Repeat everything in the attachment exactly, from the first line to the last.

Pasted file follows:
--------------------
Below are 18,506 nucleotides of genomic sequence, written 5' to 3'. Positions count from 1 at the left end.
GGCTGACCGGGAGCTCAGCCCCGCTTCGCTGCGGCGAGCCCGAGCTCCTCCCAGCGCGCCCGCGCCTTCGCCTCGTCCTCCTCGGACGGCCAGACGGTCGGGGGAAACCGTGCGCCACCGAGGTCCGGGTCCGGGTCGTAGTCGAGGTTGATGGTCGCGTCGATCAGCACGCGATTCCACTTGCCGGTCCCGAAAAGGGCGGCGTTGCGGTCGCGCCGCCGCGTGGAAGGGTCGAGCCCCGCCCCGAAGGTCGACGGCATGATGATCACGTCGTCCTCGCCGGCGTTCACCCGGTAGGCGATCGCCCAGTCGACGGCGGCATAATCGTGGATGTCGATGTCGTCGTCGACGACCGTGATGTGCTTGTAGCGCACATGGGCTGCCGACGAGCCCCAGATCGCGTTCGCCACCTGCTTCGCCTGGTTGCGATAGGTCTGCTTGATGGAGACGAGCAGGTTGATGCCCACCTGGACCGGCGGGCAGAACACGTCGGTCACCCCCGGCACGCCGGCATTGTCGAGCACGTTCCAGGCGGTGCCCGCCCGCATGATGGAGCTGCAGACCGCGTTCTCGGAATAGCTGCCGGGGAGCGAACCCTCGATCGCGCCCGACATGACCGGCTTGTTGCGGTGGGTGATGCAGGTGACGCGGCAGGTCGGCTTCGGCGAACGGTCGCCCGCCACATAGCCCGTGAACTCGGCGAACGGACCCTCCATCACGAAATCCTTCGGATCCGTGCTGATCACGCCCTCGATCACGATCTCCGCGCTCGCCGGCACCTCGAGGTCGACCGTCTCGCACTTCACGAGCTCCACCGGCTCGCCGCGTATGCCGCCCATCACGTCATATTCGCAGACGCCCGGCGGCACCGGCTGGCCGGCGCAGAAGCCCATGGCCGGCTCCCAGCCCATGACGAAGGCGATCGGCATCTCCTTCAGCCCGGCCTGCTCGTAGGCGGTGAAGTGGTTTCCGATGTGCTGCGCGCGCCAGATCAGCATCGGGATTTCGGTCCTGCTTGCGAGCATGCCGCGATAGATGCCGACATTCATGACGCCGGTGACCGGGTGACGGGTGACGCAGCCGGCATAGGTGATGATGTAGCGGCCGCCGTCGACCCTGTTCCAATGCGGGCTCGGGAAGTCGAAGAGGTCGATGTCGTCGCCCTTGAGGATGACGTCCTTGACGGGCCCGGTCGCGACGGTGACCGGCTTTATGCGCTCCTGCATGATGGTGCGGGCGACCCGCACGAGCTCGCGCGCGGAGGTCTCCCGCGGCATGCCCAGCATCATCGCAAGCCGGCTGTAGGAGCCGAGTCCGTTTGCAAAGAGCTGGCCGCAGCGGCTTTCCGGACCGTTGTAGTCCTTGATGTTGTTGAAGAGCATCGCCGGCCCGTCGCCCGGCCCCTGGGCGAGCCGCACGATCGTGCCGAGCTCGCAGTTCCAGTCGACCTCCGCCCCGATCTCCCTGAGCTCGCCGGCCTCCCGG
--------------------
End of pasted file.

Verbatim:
Below are 18,506 nucleotides of genomic sequence, written 5' to 3'. Positions count from 1 at the left end.
GGCTGACCGGGAGCTCAGCCCCGCTTCGCTGCGGCGAGCCCGAGCTCCTCCCAGCGCGCCCGCGCCTTCGCCTCGTCCTCCTCGGACGGCCAGACGGTCGGGGGAAACCGTGCGCCACCGAGGTCCGGGTCCGGGTCGTAGTCGAGGTTGATGGTCGCGTCGATCAGCACGCGATTCCACTTGCCGGTCCCGAAAAGGGCGGCGTTGCGGTCGCGCCGCCGCGTGGAAGGGTCGAGCCCCGCCCCGAAGGTCGACGGCATGATGATCACGTCGTCCTCGCCGGCGTTCACCCGGTAGGCGATCGCCCAGTCGACGGCGGCATAATCGTGGATGTCGATGTCGTCGTCGACGACCGTGATGTGCTTGTAGCGCACATGGGCTGCCGACGAGCCCCAGATCGCGTTCGCCACCTGCTTCGCCTGGTTGCGATAGGTCTGCTTGATGGAGACGAGCAGGTTGATGCCCACCTGGACCGGCGGGCAGAACACGTCGGTCACCCCCGGCACGCCGGCATTGTCGAGCACGTTCCAGGCGGTGCCCGCCCGCATGATGGAGCTGCAGACCGCGTTCTCGGAATAGCTGCCGGGGAGCGAACCCTCGATCGCGCCCGACATGACCGGCTTGTTGCGGTGGGTGATGCAGGTGACGCGGCAGGTCGGCTTCGGCGAACGGTCGCCCGCCACATAGCCCGTGAACTCGGCGAACGGACCCTCCATCACGAAATCCTTCGGATCCGTGCTGATCACGCCCTCGATCACGATCTCCGCGCTCGCCGGCACCTCGAGGTCGACCGTCTCGCACTTCACGAGCTCCACCGGCTCGCCGCGTATGCCGCCCATCACGTCATATTCGCAGACGCCCGGCGGCACCGGCTGGCCGGCGCAGAAGCCCATGGCCGGCTCCCAGCCCATGACGAAGGCGATCGGCATCTCCTTCAGCCCGGCCTGCTCGTAGGCGGTGAAGTGGTTTCCGATGTGCTGCGCGCGCCAGATCAGCATCGGGATTTCGGTCCTGCTTGCGAGCATGCCGCGATAGATGCCGACATTCATGACGCCGGTGACCGGGTGACGGGTGACGCAGCCGGCATAGGTGATGATGTAGCGGCCGCCGTCGACCCTGTTCCAATGCGGGCTCGGGAAGTCGAAGAGGTCGATGTCGTCGCCCTTGAGGATGACGTCCTTGACGGGCCCGGTCGCGACGGTGACCGGCTTTATGCGCTCCTGCATGATGGTGCGGGCGACCCGCACGAGCTCGCGCGCGGAGGTCTCCCGCGGCATGCCCAGCATCATCGCAAGCCGGCTGTAGGAGCCGAGTCCGTTTGCAAAGAGCTGGCCGCAGCGGCTTTCCGGACCGTTGTAGTCCTTGATGTTGTTGAAGAGCATCGCCGGCCCGTCGCCCGGCCCCTGGGCGAGCCGCACGATCGTGCCGAGCTCGCAGTTCCAGTCGACCTCCGCCCCGATCTCCCTGAGCTCGCCGGCCTCCCGG